Since ancient times, enzymes have played an important part in food production. One of the earliest examples of an industrial enzyme use was in the production of whiskey. Today, nearly all commercially prepared foods contain at least one ingredient that has been made with enzymes. Some of the typical applications include enzyme use in the production of sweeteners, chocolate syrups, bakery products, alcoholic beverages, precooked cereals, infant foods, fish meal, cheese and dairy products, egg products, fruit juice, soft drinks, vegetable oil and puree, candy, spice and flavor extracts, and liquid coffee, as well as for dough conditioning, chill proofing of beer, flavor development, and meat tenderizing.


By using the tools of modern biotechnology, the enzyme industry has developed safe host organism systems for the production of many enzymes that could not otherwise be produced. These safe host systems have been used since the early 1980’s for the production of different enzymes in contained manufacturing facilities. The host organisms and their enzyme products have been tested to demonstrate that they are safe for their intended use; this includes, but isn’t restricted to, testing of the organism to demonstrate that it is not pathogenic and does not produce toxins, and testing of the product to demonstrate that it is safe for the intended use, and to determine whether it is an irritant and how likely it is to cause allergies when inhaled.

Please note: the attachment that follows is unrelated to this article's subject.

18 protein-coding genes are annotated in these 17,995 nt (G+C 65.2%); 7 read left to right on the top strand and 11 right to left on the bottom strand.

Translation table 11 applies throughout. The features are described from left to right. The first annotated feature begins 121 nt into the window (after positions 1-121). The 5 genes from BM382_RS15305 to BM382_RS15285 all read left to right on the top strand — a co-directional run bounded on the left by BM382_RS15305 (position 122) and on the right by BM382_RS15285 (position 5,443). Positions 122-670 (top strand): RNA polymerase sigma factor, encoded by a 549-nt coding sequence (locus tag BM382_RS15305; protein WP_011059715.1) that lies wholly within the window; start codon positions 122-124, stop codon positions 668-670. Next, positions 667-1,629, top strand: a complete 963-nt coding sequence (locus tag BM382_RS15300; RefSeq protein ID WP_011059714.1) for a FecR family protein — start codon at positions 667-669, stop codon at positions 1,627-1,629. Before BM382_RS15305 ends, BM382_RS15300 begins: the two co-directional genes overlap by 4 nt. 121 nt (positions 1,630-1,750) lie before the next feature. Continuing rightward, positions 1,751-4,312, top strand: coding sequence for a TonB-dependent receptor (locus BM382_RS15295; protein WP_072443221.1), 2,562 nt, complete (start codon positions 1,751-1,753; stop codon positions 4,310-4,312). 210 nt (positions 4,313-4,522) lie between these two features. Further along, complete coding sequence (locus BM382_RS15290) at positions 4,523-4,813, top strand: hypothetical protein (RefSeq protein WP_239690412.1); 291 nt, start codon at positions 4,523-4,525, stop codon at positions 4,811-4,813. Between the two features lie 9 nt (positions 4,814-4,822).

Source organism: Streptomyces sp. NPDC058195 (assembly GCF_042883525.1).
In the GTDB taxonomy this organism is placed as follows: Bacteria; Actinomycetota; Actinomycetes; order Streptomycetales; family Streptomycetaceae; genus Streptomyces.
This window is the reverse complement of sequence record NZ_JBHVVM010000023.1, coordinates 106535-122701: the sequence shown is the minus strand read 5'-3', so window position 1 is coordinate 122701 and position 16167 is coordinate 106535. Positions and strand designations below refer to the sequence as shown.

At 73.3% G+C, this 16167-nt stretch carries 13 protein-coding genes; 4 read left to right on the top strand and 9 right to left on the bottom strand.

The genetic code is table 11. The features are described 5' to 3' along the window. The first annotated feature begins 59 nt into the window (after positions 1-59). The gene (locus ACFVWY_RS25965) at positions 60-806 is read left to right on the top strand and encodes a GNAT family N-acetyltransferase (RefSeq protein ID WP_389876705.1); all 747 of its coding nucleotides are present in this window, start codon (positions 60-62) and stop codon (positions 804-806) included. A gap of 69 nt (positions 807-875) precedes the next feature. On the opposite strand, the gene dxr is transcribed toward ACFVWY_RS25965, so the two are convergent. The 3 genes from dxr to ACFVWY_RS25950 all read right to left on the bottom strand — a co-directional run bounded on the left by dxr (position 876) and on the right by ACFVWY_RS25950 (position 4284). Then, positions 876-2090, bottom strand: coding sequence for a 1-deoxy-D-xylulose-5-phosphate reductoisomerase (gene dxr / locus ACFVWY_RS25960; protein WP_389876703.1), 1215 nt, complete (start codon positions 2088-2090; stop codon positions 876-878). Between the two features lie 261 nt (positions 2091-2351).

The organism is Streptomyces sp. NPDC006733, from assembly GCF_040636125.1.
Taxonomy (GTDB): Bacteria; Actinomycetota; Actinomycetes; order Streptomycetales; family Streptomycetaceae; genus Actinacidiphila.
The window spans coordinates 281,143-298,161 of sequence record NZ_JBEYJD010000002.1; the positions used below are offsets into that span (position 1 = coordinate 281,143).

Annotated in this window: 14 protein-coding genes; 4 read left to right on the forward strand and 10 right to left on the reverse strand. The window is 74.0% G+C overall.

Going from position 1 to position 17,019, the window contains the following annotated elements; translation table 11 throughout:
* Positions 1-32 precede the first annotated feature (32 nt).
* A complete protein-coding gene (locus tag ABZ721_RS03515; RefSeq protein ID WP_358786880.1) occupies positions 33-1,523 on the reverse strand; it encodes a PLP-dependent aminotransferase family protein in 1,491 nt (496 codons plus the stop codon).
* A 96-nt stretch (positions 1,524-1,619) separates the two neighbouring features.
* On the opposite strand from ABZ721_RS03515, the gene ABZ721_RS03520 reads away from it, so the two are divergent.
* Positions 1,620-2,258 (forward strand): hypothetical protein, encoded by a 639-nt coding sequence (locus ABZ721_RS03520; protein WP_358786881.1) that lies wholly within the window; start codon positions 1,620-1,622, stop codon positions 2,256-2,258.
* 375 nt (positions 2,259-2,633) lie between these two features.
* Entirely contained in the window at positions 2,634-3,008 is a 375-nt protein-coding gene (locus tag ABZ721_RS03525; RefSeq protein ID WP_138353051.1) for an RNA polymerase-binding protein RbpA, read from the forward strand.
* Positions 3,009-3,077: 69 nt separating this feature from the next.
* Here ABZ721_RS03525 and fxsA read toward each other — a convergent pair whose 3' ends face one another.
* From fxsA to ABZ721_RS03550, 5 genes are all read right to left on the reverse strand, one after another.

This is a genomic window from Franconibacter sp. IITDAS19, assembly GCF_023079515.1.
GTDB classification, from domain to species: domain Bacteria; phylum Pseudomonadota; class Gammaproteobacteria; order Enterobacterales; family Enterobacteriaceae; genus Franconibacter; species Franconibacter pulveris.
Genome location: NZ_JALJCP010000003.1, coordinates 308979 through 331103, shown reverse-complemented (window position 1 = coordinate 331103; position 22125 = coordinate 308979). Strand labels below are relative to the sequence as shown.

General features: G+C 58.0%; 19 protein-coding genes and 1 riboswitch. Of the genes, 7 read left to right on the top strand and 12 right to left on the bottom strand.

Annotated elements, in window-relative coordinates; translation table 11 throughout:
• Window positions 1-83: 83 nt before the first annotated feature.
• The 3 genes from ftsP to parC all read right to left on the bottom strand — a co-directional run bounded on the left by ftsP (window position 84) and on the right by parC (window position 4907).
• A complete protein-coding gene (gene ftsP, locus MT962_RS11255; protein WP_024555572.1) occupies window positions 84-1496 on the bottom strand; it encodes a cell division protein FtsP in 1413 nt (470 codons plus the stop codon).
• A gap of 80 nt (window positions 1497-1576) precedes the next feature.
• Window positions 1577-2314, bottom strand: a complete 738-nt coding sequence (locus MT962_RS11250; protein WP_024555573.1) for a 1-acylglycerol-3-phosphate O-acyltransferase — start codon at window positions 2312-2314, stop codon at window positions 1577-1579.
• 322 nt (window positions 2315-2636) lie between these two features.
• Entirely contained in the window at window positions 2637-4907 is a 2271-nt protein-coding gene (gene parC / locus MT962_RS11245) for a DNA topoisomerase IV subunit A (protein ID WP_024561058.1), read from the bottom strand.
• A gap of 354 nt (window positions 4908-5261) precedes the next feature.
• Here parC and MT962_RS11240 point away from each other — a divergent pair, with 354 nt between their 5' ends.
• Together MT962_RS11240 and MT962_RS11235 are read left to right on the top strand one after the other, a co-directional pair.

Guidelines for safety assessments of food and food ingredients developed through biotechnology have been prepared by several internationally recognized scientists and expert groups (Organization for Economic Cooperation and Development, Health Canada, Food and Agriculture Organization / World Health Organization, International Life Sciences Institute – Europe, Novel Food Task Force), and specific recommendations for microbially derived food ingredients (IFBC, 19905) and enzyme preparations (Pariza and Foster, Pariza and Johnson, EU SCF, US FDA) have also been published.

Allergen Information

  • The regulatory agencies in the EU and Japan have determined that enzyme preparations are not required to have allergen labeling for the raw materials used in the fermentation process. Indeed, the European Commission’s Health & Consumer Protection Directorate General has clearly stated that enzymes are outside the scope of the Directive 2003/89/EC which amended the EU Food Labelling Regulations.
  •  Enzyme broths are normally processed to separate biomass and fermentation materials from the enzyme, to concentrate the enzymatic activity, and formulated to achieve a uniform and stable enzyme product.
  • The unique role of enzymes in food processing is as a catalyst. Due to the specific nature of enzymes, only small amounts are required to make desired modifications to the property of a food.
  • Many enzymes do not become a component of the food ingredient or final food.  Some enzymes are used in an immobilized form or are denatured during processing. Further, processing of the food ingredient after the enzyme catalyst has performed the expected function often reduces or eliminates the enzyme from the product.
  •  ETA has made an extensive review of the published scientific literature and has found no reports that even suggest there has been an allergenic reaction to a component of the fermentation media which was used to feed the microorganism that produced the enzyme.